Coastal fishermen know what it means when they see laughing gulls diving in open-water bays and along the barrier islands.

Schooling speckled trout. Right?

For freshwater fishermen, there’s a much quieter fish locator, and cleaner, too, because this one doesn’t come with the chance you’ll have to clean gull poop off your hat, or a hungry gull stealing your bait.

First, find a leafy-green tree. An oak is good. Willows are, too, and they must overhang the water in a canal or slowly moving bayou. Then look under the tree for any sign of surface activity.

If there is, it’s likely bluegill, or any of his sunfish cousins, and small catfish, and there’s the bonus that larger predators, bass and much heftier catfish are there feeding on the smaller panfish and minnows attracted by the activity falling from the trees.

It’s caterpillar time, and bluegill and catfish are there to gorge on the larvae falling from the leaves.

This is long before caterpillars begin to spin webs amidst the tree branches, and it’s difficult to know how these voracious fish can see these wormy, microscopic critters. But they do, and the concentrations of hundreds, maybe thousands of butterfly eggs hatching on the underside of the leaves provides a buffet for panfish and catfish making their first moves from winter’s deep-water haunts into the shallows.

Canals in the Verret Basin, notably in the Texaco Canal system off Grand Bayou, down to the Crackerhead Canal system off Lake Verret, and in the more southern canals off Bayous Sherman and Cheramie, are prime locations in April and into May.

A single oak tree in a Cheramie-area canals produced 20 hand-sized bluegills and enough catfish to send out invitations for a springtime Saturday afternoon fish fry.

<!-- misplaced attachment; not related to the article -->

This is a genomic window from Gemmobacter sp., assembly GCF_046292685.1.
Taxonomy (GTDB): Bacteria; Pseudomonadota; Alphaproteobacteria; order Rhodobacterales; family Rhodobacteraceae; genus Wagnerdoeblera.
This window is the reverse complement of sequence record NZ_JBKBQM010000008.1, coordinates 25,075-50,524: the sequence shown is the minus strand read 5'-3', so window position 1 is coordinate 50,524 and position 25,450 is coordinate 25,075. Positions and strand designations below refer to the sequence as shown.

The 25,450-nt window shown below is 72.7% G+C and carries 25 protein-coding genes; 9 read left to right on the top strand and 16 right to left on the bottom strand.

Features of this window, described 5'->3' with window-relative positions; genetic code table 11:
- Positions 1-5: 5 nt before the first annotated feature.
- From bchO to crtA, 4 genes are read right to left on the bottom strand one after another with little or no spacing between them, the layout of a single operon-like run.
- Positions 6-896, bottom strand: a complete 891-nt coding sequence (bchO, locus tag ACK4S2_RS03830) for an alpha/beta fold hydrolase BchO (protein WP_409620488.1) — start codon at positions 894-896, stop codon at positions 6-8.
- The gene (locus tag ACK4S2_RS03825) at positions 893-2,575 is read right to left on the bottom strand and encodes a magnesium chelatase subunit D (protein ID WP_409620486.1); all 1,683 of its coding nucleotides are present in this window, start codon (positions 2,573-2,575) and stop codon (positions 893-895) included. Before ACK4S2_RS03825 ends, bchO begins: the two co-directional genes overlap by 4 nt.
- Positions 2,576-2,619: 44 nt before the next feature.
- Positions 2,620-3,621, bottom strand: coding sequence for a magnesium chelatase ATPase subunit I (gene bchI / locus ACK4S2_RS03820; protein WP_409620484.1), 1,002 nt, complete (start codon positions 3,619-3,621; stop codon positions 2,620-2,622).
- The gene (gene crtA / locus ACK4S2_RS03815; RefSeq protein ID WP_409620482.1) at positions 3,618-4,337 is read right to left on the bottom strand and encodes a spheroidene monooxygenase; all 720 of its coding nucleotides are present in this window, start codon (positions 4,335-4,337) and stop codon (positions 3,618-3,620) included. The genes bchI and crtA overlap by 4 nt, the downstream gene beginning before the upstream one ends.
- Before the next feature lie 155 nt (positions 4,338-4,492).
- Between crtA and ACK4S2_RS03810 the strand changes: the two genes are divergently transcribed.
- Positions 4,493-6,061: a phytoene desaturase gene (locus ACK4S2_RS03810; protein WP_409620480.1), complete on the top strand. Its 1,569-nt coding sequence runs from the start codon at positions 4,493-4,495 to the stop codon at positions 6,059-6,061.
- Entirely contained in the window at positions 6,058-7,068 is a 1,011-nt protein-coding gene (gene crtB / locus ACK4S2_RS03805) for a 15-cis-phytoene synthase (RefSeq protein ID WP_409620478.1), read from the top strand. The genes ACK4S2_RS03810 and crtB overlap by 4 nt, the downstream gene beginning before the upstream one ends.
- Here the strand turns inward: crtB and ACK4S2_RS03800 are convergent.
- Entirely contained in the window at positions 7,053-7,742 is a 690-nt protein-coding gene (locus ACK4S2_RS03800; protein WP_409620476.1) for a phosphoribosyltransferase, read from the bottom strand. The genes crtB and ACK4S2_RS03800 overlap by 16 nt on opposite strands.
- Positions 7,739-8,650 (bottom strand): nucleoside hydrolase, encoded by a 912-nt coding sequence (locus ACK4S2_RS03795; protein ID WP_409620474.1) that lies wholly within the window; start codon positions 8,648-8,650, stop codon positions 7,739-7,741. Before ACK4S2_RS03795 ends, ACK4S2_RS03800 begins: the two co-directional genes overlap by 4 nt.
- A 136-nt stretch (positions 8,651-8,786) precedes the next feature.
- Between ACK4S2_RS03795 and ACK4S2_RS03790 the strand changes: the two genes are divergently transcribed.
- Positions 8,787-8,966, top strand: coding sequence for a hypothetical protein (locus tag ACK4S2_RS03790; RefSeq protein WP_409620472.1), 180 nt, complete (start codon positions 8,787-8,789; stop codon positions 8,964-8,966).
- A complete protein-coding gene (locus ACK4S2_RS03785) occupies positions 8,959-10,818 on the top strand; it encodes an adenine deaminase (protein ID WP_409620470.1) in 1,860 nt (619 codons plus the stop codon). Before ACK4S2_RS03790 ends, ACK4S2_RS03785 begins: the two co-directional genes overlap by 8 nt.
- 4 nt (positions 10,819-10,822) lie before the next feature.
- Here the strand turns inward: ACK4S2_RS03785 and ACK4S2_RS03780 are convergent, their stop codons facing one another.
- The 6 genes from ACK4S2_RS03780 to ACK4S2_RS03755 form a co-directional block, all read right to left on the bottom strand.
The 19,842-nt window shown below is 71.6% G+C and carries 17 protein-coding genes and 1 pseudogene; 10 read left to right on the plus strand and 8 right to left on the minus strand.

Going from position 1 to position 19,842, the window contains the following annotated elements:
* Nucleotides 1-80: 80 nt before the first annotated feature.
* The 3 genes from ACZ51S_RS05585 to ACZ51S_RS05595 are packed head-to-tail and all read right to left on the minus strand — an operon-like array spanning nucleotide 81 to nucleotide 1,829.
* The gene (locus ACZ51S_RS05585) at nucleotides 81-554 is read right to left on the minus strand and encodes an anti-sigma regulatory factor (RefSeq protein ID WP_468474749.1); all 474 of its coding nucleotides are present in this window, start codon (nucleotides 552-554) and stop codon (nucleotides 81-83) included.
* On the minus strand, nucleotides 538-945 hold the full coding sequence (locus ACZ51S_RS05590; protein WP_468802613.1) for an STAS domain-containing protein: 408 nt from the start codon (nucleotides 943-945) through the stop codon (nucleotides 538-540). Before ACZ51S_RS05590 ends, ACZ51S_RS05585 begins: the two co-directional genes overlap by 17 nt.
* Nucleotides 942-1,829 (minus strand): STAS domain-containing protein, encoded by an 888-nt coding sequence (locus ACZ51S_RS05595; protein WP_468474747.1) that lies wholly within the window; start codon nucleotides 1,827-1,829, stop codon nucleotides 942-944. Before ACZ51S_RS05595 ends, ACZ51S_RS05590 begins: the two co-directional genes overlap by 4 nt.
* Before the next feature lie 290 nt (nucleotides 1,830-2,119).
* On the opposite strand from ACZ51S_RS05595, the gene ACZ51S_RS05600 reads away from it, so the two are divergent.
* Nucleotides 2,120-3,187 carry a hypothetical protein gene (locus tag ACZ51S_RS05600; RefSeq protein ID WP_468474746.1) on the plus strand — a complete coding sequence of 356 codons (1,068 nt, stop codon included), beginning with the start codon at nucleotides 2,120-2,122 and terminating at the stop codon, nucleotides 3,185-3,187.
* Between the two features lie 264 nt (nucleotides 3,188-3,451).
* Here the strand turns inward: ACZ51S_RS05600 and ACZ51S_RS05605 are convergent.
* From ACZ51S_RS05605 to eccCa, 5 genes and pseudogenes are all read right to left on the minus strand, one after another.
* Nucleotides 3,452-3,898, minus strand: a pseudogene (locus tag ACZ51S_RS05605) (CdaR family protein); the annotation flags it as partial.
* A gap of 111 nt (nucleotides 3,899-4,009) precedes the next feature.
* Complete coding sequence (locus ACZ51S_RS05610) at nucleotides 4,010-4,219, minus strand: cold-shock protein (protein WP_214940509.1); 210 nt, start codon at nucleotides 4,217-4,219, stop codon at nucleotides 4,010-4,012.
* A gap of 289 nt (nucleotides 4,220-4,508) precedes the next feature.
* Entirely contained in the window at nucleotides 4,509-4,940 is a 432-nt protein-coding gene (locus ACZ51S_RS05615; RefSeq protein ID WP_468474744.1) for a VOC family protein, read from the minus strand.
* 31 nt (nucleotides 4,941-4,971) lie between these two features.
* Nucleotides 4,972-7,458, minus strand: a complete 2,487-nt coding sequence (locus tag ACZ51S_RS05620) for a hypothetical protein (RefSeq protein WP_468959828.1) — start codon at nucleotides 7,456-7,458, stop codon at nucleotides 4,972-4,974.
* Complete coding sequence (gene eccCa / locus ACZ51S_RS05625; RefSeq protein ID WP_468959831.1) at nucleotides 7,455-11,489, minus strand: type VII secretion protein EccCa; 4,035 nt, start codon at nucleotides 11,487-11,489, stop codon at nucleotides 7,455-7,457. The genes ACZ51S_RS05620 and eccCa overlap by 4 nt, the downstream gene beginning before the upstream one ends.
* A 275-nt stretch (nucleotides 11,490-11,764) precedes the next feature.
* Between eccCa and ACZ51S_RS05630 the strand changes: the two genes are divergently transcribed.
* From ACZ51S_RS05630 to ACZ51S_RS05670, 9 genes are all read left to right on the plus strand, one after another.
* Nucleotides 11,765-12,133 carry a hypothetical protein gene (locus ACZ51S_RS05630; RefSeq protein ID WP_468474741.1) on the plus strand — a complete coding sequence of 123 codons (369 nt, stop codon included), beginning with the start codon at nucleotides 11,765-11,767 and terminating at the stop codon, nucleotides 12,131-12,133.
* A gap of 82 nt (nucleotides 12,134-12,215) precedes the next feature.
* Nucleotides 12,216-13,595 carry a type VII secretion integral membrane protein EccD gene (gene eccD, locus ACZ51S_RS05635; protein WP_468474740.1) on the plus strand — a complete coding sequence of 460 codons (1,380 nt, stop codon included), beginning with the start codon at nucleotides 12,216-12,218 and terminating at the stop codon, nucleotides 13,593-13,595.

This is light-tackle action at its best: It’s also time to think about testing out that 3-weight fly rod and the chartreuse/black No. 8 poppin’ bug that’s been drying out since last spring.

An ultralight rod and reel, or a Salter’s Jiggin’ Pole is all you need. A cane pole works, too. Rig a sliding cork for a drop of 12-18 inches with a long-shanked No. 8 hook.

Crickets and nightcrawlers are available from a number of baitshops you’ll pass on the way to Bayside in Pierre Part; Shell Beach; at the Spunky Monkey and Adam’s Landing on Belle River; at Doiron’s in Stephensville; and, at the Attakapas Landing west of Napoleonville on the east side of Lake Verret.

And if you want the best way to eat bluegill, then fry them whole. Scale and dress the fish, and you can remove the pointy dorsal fins by running a sharp fillet knife down each side this fin, then tug and the fins will fall out. If it’s a large bluegill, make one or two scores from the top to the bottom of the fish along the side.

Keep them in ice-old water, dredge in a mixture of seasoned (to taste) cornmeal and corn flour and fry at 375 degrees until golden brown. Usually when the fish floats, it’s cooked. Then serve to family and friends.

The commission

Thursday morning’s Louisiana Wildlife and Fisheries Commission meeting has three items to note.

First is consideration of a resolution “.to continue support of the Gulf States Red Snapper Management Authority and transfer of authority to (this authority) fisheries management and data collection for the red snapper in state and federal waters off the coast of Louisiana.”

It’s a move that could have far-reaching developments for the state’s LA Creel Program, a innovative plan that’s given Louisiana offshore anglers many more days to pursue red snapper than federal management plans allow.

The next two will incorporate any final changes into the 2016-2018 resident-game and migratory bird/waterfowl hunting seasons and 2016-2017 rules and regs for wildlife management areas.

And a new member

Earlier this week, Gov. John Bel Edwards appointed Ruston Bank CEO Bill Hogan to the Wildlife and Fisheries Commission to replace Ruston’s Ronny Graham.

Both Graham and Hogan are longtime members of Ducks Unlimited. Hogan, an Oklahoma State graduate, moved to Louisiana in 1989. He also is a member of the National Wild Turkey Federation. Hogan will take one of the commission’s at-large positions, one reserved for recreational outdoorsmen.

Roads reopened

The LDWF has reopened Boyce Tower Road on Maurepas Swamp Wildlife Management Area south of Sorrento, and Poboy Road and Indian Bayou Road on the Pearl River WMA. Oil Well Road at Pearl River WMA remains closed.